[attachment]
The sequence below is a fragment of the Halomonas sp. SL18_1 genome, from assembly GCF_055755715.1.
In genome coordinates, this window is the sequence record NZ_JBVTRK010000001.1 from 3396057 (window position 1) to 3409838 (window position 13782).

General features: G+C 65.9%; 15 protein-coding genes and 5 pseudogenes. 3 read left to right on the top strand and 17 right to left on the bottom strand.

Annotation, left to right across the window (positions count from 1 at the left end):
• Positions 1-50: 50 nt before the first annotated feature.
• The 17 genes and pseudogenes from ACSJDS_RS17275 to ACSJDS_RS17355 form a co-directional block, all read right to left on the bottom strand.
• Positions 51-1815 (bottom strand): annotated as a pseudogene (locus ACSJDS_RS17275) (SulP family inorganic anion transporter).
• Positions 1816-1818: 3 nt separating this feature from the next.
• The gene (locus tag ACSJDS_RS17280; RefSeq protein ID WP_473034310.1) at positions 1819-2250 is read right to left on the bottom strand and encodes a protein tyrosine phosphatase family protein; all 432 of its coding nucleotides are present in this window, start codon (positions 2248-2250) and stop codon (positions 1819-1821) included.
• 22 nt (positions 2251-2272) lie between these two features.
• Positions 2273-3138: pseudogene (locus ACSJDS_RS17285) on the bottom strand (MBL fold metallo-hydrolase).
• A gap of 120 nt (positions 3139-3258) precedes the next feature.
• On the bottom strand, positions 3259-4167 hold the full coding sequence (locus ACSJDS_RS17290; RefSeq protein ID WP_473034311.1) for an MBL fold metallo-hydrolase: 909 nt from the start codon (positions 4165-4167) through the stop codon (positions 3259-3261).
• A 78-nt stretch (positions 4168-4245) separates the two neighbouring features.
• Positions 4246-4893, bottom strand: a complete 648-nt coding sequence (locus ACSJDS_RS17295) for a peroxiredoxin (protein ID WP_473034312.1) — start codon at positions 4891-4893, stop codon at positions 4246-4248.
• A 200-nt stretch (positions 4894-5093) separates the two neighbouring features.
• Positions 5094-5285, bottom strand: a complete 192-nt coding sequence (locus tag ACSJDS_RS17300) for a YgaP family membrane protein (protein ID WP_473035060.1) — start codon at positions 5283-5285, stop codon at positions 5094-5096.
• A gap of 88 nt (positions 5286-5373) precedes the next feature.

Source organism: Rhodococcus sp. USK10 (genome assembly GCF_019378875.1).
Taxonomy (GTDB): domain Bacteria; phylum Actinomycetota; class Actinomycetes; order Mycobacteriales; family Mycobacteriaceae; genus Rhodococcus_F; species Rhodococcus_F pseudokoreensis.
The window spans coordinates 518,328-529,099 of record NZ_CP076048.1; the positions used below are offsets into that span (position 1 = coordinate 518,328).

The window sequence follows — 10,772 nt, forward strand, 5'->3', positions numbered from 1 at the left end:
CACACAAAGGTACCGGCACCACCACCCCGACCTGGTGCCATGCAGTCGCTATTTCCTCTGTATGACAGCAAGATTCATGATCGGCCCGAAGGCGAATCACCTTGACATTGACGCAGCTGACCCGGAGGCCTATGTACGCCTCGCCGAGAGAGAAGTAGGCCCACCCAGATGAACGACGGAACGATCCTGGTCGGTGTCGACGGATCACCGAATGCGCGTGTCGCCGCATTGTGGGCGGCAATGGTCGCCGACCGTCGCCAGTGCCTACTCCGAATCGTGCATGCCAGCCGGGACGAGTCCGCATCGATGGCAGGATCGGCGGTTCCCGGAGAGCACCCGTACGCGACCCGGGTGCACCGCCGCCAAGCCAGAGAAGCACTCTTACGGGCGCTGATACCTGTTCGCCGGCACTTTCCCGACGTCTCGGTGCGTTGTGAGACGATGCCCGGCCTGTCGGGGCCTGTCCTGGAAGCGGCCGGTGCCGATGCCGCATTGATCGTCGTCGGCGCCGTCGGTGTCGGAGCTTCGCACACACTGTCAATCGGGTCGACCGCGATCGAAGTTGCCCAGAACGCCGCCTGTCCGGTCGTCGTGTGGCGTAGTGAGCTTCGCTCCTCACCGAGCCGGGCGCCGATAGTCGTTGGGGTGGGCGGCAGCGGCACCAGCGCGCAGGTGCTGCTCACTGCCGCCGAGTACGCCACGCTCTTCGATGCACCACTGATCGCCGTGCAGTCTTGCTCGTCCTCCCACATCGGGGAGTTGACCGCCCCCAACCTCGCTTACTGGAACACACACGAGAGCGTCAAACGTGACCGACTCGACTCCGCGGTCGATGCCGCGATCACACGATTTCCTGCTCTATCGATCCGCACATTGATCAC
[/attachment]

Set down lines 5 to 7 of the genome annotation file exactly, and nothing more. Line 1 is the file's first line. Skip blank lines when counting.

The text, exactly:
• Positions 1-50: 50 nt before the first annotated feature.
• The 17 genes and pseudogenes from ACSJDS_RS17275 to ACSJDS_RS17355 form a co-directional block, all read right to left on the bottom strand.
• Positions 51-1815 (bottom strand): annotated as a pseudogene (locus ACSJDS_RS17275) (SulP family inorganic anion transporter).